* “Master Profiles” is a series profiling all the great photographers of uncontrolled life. Unlike the rest of the blog, I’m doing these in a straight profile format to make it easy for quick access to facts, quotes and knowledge on all the masters. I’ll also group them together here every time I add a new one.
Garry Winogrand (1928-1984)
Photographer from the Bronx, New York who is best known for his up close look at Social issues and American life during the mid-20th century.
Born: January 14, 1928 in New York City, NY
Winogrand grew up in a then Jewish working-class area of the Bronx, New York, where his father was a leather worker and his mother made neckties. After high school, he enlisted in the US Air Force and returned to New York in 1947 to study painting at City College of New York and Columbia University.
Painting soon crossed over to an interest in photography and photojournalism, which he also studied in college.
Garry first worked as an advertising photographer and freelance photojournalist in the 1950’s and 1960’s. This led to a personal interest in photographing the streets of New York City. This was at the same time as contemporaries Diane Arbus, Lee Friedlander and Joel Meyerowitz were also photographing these streets.
At times, he could be found shooting the streets side by side with Joel Meyerowitz.
In 1964 Winogrand was awarded his first of three Guggenheim Fellowships to travel “for photographic studies of American life.”
In 1969, Winogrand’s photographs of the Bronx Zoo and the Coney Island Aquarium made up his first book The Animals, a collection of pictures that observes the connections between humans and animals.
Winogrand was most famous for his unique and unruly capturing of social issues in America. He liked to get up close to his candid subjects with a wide-angle and had an unmatched obsessive to shooting on the street every day, all day.
Unfortunately, in 1984, Winogrand was diagnosed with gallbladder cancer and went to the Gerson Clinic in Tijuana to seek an alternative cure, but passed away only a month later at the age of 56.
Famous photography curator, historian and critic John Szarkowski called Winogrand the central photographer of his generation, while critic Seah O’Hagan said “In the 1960’s and 70’s, he defined Street Photography as an attitude as well as a style…so definitive are his photographs of New York.”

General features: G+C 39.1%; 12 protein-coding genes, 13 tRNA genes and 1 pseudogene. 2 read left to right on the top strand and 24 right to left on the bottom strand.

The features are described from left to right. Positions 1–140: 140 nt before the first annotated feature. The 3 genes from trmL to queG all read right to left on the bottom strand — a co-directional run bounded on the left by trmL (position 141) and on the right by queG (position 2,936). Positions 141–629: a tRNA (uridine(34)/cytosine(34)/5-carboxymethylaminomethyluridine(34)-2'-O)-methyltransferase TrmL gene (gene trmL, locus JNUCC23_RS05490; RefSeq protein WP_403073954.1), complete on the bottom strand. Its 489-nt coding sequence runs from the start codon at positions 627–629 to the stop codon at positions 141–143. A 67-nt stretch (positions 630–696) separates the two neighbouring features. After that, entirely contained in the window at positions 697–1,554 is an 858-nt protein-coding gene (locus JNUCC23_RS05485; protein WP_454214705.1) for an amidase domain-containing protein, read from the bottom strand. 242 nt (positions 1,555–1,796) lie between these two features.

Winogrand never liked being referred to as a Street Photographer, though, as he found no real meaning to the term. He much preferred to just be called a photographer and leave it at that. When asked about it, Garry once said “When I’m photographing I see life. That’s what I deal with.”
- Shot non-stop, every day, all day
- Got close to his subjects, wide-angle, not invisible
- Form and content
- Less interested in photography, and more interested about living and capturing life
- Don’t over think, just react
- Social issues
Leica M4 with 28mm lens
Winogrand was always dedicated to Leicas. He didn’t like SLRs because he felt they manipulate you into doing things and this was then often reflected in the photos.
In the early 1960’s he experimented with 21, 28 and 35 mm lenses. He wanted a lens that took in his whole angle of attention, which he felt the 21mm was the closest too, but it was just too limiting with its distortion. So the 28mm became his lens of choice for most of his career.
When it came to film, he preferred Tri-X film pushed to 1200 ASA. He liked to shoot at 1/1000th of a second as much as possible so they weren’t blurry.
Joel Meyerwitz, John Szarkowski
“Sometimes photographers mistake emotion for what makes a great street photograph.”
“Every photograph is a battle of form versus content”
“Great photography is always on the edge of failure.”
“Photos have no narrative content. They only describe light on surface.”
“I photograph to see what the world looks like in photographs.”
“There is no special way a photograph should look.”
“Photographers mistake the emotion they feel while taking the photo as a judgment that the photograph is good”
Winogrand would deliberately wait a year or two before developing his film so he would have little to no memory of taking the photo. He felt this took out any emotional attachment and let him view his photos with a fresh, critical eye. He actually shot so much film that he left behind 2,500 undeveloped rolls of film at his death. Michael David Murphy called Winogrand “the first digital photographer.”
For many, Winogrand has had as much or more influence on Street Photography than anybody else. So tell me what you think about Winogrand in the comments below! Do you have any favorite shots? Does his work impact you as much as others?